• the level of response in the left caudate region in recovered women was linked to the severity of their level of anxiety.

What interpretations did the researchers draw from these results?

The researchers conclude that their study shows that people who have recovered from anorexia have altered patterns of response to positive and negative feedback in particular regions of their brains.

They say that this suggests that people with anorexia may have “difficulty discriminating between positive and negative feedback, relative to healthy comparison subjects”.

The regions of the brain concerned with “planning and consequences” seem to be activated in people who have recovered from anorexia which may correlate with a behavioural trend to worry obsessively about the consequences of certain actions.

What does the NHS Knowledge Service make of this study?

When interpreting this study’s findings, several points should be kept in mind:

  • It is a small study that compared only 13 women who had recovered from anorexia to 13 healthy control women. As such, the results cannot be automatically applied to all women with anorexia. In addition, the women had all recovered from a particular type of anorexia (the limiting type) and as such the findings may not apply to people who have or have recovered from the binge/purging type of anorexia.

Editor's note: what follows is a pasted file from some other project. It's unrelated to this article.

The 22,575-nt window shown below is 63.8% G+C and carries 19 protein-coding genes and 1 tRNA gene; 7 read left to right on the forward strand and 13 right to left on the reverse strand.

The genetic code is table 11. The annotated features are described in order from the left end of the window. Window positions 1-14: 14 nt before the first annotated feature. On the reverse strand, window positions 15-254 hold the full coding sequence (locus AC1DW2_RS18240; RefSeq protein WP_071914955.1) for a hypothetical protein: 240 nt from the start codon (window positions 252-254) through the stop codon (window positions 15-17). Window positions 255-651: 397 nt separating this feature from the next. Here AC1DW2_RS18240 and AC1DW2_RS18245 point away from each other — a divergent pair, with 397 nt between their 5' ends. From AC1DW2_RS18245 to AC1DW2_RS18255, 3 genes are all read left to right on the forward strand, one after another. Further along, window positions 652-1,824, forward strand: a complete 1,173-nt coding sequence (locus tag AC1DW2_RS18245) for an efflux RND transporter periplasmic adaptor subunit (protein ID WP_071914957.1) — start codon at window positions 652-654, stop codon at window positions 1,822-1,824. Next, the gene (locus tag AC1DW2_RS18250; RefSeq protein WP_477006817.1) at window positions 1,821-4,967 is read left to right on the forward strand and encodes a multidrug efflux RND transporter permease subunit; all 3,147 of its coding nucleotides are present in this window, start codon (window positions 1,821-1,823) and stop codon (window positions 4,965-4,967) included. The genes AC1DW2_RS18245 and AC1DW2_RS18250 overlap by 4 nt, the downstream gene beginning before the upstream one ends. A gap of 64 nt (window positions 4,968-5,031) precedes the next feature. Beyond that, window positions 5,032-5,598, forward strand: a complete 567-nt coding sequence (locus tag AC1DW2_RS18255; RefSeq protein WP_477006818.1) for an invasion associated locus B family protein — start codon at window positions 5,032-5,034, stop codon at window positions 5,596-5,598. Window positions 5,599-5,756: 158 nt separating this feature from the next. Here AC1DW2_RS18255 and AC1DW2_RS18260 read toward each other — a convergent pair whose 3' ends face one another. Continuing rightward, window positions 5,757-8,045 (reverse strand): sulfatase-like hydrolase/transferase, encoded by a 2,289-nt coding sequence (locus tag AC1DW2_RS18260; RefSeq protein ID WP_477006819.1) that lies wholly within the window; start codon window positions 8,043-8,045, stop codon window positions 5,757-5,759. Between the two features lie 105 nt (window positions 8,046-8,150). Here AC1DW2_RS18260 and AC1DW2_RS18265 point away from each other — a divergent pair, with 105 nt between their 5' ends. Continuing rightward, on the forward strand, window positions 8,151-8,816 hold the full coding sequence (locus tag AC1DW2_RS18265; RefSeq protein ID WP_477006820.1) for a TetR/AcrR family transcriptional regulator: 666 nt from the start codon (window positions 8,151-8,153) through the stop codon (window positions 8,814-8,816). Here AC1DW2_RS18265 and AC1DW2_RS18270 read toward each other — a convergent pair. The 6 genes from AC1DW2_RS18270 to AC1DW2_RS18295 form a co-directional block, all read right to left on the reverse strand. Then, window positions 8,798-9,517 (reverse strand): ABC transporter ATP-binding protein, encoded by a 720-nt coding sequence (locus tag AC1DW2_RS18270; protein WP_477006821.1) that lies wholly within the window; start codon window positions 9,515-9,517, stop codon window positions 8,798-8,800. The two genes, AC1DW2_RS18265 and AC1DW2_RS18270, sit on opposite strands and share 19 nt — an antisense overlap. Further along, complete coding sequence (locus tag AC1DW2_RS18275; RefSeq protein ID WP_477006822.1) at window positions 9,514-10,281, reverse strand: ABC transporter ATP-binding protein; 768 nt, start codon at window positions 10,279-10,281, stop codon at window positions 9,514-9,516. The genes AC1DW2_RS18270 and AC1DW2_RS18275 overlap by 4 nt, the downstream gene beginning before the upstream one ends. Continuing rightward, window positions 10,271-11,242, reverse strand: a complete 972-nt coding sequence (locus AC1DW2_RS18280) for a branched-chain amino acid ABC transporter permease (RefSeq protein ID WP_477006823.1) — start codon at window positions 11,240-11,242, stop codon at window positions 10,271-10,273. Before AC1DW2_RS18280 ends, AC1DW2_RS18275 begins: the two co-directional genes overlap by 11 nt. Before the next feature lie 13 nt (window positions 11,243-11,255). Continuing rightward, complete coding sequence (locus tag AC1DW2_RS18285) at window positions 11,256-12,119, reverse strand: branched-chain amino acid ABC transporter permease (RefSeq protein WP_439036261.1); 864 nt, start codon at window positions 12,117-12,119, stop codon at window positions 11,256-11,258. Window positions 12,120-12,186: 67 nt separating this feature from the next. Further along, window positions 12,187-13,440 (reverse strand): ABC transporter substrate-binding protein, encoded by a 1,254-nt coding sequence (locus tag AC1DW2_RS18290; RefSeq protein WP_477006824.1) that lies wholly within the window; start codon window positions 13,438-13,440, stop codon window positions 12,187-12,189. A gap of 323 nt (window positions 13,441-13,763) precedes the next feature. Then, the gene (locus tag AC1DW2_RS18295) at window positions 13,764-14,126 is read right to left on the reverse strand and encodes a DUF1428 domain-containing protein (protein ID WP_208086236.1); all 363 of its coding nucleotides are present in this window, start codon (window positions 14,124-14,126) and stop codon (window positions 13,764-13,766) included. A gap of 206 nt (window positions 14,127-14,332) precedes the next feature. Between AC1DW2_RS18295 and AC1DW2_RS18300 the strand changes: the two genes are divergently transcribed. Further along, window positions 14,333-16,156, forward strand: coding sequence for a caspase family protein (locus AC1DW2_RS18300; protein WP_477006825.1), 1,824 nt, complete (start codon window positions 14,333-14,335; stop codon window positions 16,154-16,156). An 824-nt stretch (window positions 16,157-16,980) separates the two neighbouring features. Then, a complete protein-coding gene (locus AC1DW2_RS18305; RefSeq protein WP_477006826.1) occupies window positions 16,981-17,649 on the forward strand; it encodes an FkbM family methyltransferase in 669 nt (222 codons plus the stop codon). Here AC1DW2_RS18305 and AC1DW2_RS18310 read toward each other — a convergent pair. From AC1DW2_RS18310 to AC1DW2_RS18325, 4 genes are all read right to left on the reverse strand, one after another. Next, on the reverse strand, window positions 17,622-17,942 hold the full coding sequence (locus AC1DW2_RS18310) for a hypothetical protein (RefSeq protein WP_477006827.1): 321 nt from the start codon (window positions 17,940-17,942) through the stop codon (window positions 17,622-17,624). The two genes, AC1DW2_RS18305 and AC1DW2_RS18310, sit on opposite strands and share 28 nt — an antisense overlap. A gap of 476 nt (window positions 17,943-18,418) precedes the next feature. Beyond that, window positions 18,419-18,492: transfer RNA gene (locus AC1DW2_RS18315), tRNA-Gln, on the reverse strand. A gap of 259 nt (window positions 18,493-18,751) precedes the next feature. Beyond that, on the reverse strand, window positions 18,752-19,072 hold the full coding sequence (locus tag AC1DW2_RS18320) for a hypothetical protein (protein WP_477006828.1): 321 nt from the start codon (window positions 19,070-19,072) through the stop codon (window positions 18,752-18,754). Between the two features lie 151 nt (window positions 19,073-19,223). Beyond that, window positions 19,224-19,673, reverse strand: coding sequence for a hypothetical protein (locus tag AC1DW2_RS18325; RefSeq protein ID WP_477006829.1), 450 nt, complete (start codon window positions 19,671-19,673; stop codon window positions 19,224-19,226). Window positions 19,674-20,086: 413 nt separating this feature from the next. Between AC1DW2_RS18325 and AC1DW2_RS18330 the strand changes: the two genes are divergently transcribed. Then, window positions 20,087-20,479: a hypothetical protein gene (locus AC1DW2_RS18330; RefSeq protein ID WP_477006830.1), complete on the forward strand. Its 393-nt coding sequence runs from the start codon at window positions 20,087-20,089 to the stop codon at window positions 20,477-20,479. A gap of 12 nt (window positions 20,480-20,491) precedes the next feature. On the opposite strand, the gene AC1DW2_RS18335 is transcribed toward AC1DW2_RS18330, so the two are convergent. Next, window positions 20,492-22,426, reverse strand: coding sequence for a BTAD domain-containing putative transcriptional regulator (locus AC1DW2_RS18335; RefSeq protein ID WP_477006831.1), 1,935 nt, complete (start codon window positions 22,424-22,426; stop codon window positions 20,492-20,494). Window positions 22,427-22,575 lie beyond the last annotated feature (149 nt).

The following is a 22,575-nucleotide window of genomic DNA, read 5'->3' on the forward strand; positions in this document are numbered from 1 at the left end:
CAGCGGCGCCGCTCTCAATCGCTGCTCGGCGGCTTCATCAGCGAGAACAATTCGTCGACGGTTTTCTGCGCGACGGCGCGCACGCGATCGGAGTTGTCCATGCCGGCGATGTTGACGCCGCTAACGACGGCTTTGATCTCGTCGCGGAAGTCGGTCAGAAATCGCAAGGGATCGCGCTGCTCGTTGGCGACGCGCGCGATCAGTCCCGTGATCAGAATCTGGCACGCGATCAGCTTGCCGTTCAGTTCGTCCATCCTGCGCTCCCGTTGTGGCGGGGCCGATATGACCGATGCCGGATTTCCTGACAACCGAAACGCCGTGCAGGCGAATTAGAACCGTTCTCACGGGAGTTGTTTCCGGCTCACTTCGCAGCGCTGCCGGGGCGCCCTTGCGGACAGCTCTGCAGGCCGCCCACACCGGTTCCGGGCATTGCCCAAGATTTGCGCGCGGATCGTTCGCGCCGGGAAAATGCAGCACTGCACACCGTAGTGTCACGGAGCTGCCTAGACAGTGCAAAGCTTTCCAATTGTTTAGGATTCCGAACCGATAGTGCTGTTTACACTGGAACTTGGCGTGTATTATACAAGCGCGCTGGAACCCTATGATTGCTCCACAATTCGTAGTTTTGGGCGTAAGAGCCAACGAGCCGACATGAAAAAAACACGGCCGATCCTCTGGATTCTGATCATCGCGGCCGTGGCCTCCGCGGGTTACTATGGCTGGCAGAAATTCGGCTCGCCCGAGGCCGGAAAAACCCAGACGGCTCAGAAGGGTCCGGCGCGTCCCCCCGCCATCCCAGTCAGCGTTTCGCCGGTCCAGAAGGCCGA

• Because of the study design, (i.e. cross sectional), it is not possible to conclude that the brain differences caused the anorexia. The women’s experience of anorexia may have changed their response to positive and negative stimuli. Studies with “prospective” designs, (i.e. following women over time) would better address this question.
  • The study’s findings contribute to an understanding of why people who have had anorexia are able to “sustain self-denial of food and other life comforts and pleasures”, however as the researchers themselves admit, they cannot establish “whether these findings are a trait that contributes to the onset of anorexia nervosa or a ‘scar’ that is the consequence of past malnutrition and weight loss”.

Anorexia nervosa is a psychiatric condition resulting from complex psychological, genetic, and environmental factors. Ideas that single factors  - such as images of supermodels - can “cause” anorexia are unhelpful. Similarly, this study does not dispel the idea that any societal pressure to be thin might also act as a trigger or contribute to developing anorexia.

Analysis by Bazian
Edited by NHS Choices